Friday, September 21, 2012

Motion to Compel Disclosure

In theory, in a civil Injunction against harassment, your accuser (the petitioner) has to make their case. "The plaintiff shall prove the case by a preponderance of the evidence . . ." ARPOP Rule 8. (Although the ARPOP is not law. It is only a guide.)

The "evidence" is supposed to be ONLY the material cited in the petitioner's petition.

But our blogger's personal experience and observation is that judges always allow the petitioner to introduce new evidence at your hearing, evidence you've never seen before and so aren't prepared to defend against. (In fact, in one case, cheating Judge Mary Hamm and a court clerk allowed a petitioner to slip documents into the court file! A felony!)  This is violation of your Fourteenth Amendment right to Due Process, as codified in the Arizona Rules of Civil Procedure.

A professional attorney might object to new evidence not being disclosed beforehand, citing the Rules of Evidence and Rules of Civil Procedure. But dumb pro se's don't know all that, and judges don't listen to dumb pro se's anyway.

So might as well head 'em off at the pass. File this Motion. Even if it's denied, when your accuser tries to slip in new accusations against you, and you object, this will help your appeal.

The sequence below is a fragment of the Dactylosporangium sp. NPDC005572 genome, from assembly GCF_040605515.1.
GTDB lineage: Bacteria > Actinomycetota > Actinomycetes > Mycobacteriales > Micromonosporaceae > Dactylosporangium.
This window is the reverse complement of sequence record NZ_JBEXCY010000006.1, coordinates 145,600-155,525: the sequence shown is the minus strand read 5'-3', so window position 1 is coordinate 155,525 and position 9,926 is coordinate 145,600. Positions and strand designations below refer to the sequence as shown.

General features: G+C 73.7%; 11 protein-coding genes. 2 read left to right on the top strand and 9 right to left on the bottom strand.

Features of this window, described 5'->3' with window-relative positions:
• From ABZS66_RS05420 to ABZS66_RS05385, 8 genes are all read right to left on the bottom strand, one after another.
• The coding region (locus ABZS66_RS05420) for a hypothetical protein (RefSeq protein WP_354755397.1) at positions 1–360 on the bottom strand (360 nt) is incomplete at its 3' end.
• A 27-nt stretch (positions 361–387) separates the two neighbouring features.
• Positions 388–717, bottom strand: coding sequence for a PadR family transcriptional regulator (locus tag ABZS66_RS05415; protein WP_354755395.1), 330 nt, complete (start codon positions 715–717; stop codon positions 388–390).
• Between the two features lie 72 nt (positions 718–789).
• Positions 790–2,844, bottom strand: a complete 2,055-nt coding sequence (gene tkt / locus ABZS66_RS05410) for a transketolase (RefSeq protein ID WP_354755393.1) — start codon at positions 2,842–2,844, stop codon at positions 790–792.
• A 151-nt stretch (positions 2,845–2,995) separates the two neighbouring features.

Defendant files this Motion under protest, holding that Arizona Injunction law is patently unconstitutional when applied ex parte (as here), as it violates defendant's right to due process as codified in the Fourteenth Amendment and Article 2, Section 4 of the Arizona constitution.


     This Motion should not be necessary, since, technically, a plaintiff in an Injunction hearing is only allowed to enter material presented at petition as evidence.

    Nevertheless, it is defendant's personal experience, reenforced by numerous observations of other injunction hearings, that the courts in Arizona routinely allow plaintiffs to present new evidence at a challenge hearing than originally presented in the Injunction petition.

    Naturally, it is impossible for a defendant to rebut new material that has not been disclosed beforehand and this practice violates the spirit of Rule 301 of the Rules of Evidence, if not the Rule itself. It also violates Rule 26.1 of Rules of Civil Procedure (Duty to Disclose). And of course, this practice violated a defendant's Fourteenth Amendment right to due process, as also guaranteed by Article 2, Section 4 of the Arizona constitution.

    Nevertheless, since this is the state of affairs in Arizona courts, defendant moves the court to order plaintiff to disclose all material to defendant since petition that she intends to introduce as evidence at the challenge hearing.

    As this court allowed before, defendant will lodge an extra copy of this motion with the court to serve on plaintiff, since defendant has been threatened in the past by Judge Markham for complying with Rule 5(a).

DATED this 18th day of August, 2012

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